Anticoagulation common at end of life in nursing home reside
Nearly one-third of nursing home residents with atrial fibrillation and advanced dementia stayed on anticoagulation in the last 6 months of life, according to a research letter published in JAMA Internal Medicine.

Researchers analyzed Medicare data to identify nursing home residents aged 65 years and older with advanced dementia and AF who had at least moderate stroke risk (CHA2DS2-VASC score 2) and who died from 2014 to 2017.

Among the cohort of 15,217 nursing home residents with AF and advanced dementia (68% women), 33% received an anticoagulant in the last 6 months of life.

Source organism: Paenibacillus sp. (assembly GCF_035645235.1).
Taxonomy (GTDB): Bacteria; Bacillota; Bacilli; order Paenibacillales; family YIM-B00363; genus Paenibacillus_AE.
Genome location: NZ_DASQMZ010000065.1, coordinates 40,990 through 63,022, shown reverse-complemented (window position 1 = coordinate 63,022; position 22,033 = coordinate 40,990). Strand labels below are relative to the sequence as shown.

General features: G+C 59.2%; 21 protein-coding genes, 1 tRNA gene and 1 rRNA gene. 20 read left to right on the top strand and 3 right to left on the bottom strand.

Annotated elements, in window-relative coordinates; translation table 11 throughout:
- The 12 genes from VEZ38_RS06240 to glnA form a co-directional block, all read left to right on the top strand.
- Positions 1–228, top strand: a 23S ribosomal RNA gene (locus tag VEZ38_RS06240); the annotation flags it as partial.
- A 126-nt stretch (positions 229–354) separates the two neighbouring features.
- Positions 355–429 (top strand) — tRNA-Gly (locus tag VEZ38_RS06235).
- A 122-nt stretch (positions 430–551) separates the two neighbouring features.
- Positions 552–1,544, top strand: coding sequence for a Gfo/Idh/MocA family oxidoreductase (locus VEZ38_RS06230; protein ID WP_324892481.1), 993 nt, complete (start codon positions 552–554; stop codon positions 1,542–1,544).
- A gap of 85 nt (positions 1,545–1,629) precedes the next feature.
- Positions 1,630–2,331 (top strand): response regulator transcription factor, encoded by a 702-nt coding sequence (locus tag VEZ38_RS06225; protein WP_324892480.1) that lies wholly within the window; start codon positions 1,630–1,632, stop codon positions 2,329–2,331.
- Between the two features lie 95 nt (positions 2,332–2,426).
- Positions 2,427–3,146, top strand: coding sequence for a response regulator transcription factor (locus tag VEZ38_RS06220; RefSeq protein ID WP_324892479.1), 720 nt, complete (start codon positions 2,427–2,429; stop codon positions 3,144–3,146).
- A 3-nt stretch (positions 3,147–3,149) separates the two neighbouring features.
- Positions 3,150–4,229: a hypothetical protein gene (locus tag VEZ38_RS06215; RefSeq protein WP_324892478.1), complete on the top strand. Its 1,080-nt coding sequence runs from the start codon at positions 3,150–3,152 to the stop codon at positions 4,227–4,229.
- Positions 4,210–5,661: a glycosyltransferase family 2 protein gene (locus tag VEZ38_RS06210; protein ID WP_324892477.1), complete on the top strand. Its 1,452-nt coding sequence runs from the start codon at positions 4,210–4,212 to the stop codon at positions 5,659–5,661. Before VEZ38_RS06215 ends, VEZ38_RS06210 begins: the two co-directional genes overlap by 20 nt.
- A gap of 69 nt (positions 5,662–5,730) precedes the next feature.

In a multivariable analysis, higher CHA2DS2-VASC score, higher ATRIA score, nursing home length of stay of at least 1 year, not having Medicaid, weight loss, pressure ulcers and difficulty swallowing were associated with greater odds of anticoagulant use.

In contrast, age 80 to 89 years age 90 years or older, female sex, requiring restraints and enrollment in hospice were characteristics associated with less likely use of anticoagulants.